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Professor Layton and the Curious Village Review
Posted on December 11, 2008 by Oscar Gonzalez

Professor Layton and Luke

The DS has been known for having tons of crappy games made for the sole reason of getting a quick buck. The system is also known for having charming games that you really can't play on any other system. Professor Layton and the Curious Village is one of those charming games. A game that's filled with puzzles has a way of making you feel almost like a kid again.

Professor Layton is the protagonist of the game and is known for his puzzle solving skills. Accompanying the professor is his assistant Luke. The two of them are asked to come to St. Mystere in order to, of course, solve a puzzle. Throughout the village, the two will try to solve this main puzzles with many obstacles to prevent them from coming up with the answer. What's that obstacle? MORE PUZZLES. Whether it's a cat in the street or the lady running the inn, puzzles are everywhere.

This game is an adventure game and goes back to the traditional point-and-click style. The puzzles in the game run from brain teasers, logic puzzles, math riddles, and other puzzles that just mess with your brain. While playing, I was reminded of Die Hard 3 where McClain has to solve riddles that are presented to him by the bad guy. What was funny is that one particular riddle from the movie is in the game with just a change of the subject of the riddle. If you're having troubles with the puzzle, there are hint coins available. These coins are in short supply, and can be found by clicking on various spots throughout the village. For every puzzle, you can use up to three coins to provide you with hints to the answer. By the third hint, the game wants to smack you on the face for not knowing the answer. Still, some puzzles are just very tough and require you to look at the puzzles from all angles (literally in one puzzle where you have to turn the DS upside down to get the answer). Here's a tip: if there's a seemingly huge amount of match involved, the answer is usually 1 or 0 because there's rarely a huge number answer.

Every puzzle has a "picarats" number given to it. This is the equivalent to a score to keep track of. The amount of "picarats" is reduced by a certain amount if you get the puzzles wrong with at most it'll be reduced twice. Most of the time you'll be given an item when you solve a puzzle. These items are a part of a bigger puzzle that you'll need to figure out once you get all the pieces.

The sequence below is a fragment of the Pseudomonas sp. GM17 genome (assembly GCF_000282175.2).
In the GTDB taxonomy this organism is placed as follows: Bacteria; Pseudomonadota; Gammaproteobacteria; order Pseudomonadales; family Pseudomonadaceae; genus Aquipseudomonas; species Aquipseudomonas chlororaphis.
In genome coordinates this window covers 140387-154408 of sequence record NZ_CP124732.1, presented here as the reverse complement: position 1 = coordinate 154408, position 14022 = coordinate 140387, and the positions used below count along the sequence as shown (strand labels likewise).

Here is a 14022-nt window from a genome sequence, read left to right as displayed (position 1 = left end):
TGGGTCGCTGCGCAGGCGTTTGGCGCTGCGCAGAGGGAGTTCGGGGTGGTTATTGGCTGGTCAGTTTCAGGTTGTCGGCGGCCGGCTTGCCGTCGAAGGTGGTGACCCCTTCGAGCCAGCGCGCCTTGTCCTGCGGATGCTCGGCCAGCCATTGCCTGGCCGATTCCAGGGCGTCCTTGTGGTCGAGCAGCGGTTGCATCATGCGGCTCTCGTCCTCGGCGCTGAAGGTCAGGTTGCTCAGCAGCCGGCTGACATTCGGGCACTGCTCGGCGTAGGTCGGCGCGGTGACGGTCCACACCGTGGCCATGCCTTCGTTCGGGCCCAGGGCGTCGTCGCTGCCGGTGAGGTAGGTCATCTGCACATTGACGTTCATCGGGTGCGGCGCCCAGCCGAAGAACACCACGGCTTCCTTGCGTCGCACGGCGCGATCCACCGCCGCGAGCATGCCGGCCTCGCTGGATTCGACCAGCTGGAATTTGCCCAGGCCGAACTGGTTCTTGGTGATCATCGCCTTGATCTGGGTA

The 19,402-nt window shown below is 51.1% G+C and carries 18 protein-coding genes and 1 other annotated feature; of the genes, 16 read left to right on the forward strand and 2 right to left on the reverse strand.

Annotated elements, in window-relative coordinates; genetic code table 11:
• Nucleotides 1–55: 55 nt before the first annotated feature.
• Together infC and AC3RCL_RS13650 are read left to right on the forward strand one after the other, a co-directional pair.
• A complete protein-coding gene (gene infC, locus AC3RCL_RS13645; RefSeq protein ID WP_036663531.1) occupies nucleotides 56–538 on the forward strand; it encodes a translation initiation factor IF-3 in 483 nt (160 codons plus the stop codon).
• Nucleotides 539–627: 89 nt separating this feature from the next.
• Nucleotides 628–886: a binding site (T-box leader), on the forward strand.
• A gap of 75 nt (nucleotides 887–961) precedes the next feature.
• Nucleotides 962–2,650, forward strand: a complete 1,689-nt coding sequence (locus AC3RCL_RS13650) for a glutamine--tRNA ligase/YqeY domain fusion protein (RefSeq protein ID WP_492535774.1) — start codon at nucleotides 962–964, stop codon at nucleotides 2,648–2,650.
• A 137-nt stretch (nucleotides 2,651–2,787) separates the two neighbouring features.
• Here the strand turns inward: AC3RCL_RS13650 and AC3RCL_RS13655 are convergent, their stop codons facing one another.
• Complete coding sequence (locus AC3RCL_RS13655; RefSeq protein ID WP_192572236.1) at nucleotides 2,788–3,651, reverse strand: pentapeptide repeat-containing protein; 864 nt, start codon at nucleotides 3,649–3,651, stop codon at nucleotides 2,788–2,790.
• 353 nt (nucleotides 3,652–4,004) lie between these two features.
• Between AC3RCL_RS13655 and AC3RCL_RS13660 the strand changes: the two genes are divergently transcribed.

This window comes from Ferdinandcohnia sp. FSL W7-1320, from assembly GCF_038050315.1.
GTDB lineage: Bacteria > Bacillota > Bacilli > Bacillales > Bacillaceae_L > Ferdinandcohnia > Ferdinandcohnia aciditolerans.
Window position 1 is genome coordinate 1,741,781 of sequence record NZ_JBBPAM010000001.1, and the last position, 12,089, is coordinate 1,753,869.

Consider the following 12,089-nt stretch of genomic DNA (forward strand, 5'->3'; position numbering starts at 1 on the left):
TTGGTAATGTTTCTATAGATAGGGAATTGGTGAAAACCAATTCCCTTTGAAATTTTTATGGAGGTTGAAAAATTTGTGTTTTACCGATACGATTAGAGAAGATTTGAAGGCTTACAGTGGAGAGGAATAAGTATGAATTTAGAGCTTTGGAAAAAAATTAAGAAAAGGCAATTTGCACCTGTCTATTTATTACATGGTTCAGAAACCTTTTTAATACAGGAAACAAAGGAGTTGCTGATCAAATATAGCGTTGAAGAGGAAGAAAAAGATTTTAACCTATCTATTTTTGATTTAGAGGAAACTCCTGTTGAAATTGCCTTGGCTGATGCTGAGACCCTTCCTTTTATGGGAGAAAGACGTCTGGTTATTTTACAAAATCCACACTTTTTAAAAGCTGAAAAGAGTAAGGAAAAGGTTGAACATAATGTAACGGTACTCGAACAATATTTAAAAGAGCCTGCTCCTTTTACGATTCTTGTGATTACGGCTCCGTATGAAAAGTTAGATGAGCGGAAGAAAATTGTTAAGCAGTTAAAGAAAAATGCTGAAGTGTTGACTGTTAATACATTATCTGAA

Part of Professor Layton's charm is the graphics. The game has this European, comics for kids, look that reminds me of The Adventure of Tintin. There's a beautiful look to the game that helps bring that feeling of being a kid again. Throughout the game, there are animated cut scenes that I could see being combined into a great cartoon.

Along with the great artwork are some good voice acting. Professor Layton has a charming English voice; while his assistance Luke has a cute English accent sounds like a reject from Oliver Twist. The other characters add to the child-like tapestry coming together very nicely. Then you have the music score which goes along with the overall theme of the game very well.

With over a 100 puzzles, you would think the focus on trying to get the most picarats would be enough to play the game over and over again. But with the wifi connection, there are free puzzles available to download. With plenty of puzzles currently available, the overall amount of puzzles including the downloadable puzzles is around the 200 mark.

As I mentioned earlier, this is a charming game. Along the lines of the Brain Academy games, Professor Layton and the Curious Village challenge your mind rather than your reflexes. While some puzzles can be incredibly frustrating, you gain a great deal of satisfaction once you solve these puzzles on your own. The only better feelings is the content you get from immediately realizing the trick that the puzzle uses, and you have that moment where you feel like you outsmarted the game.

- O.G.

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Oscar Gonzalez - Editor-in-Chief og (@) | all author's articles

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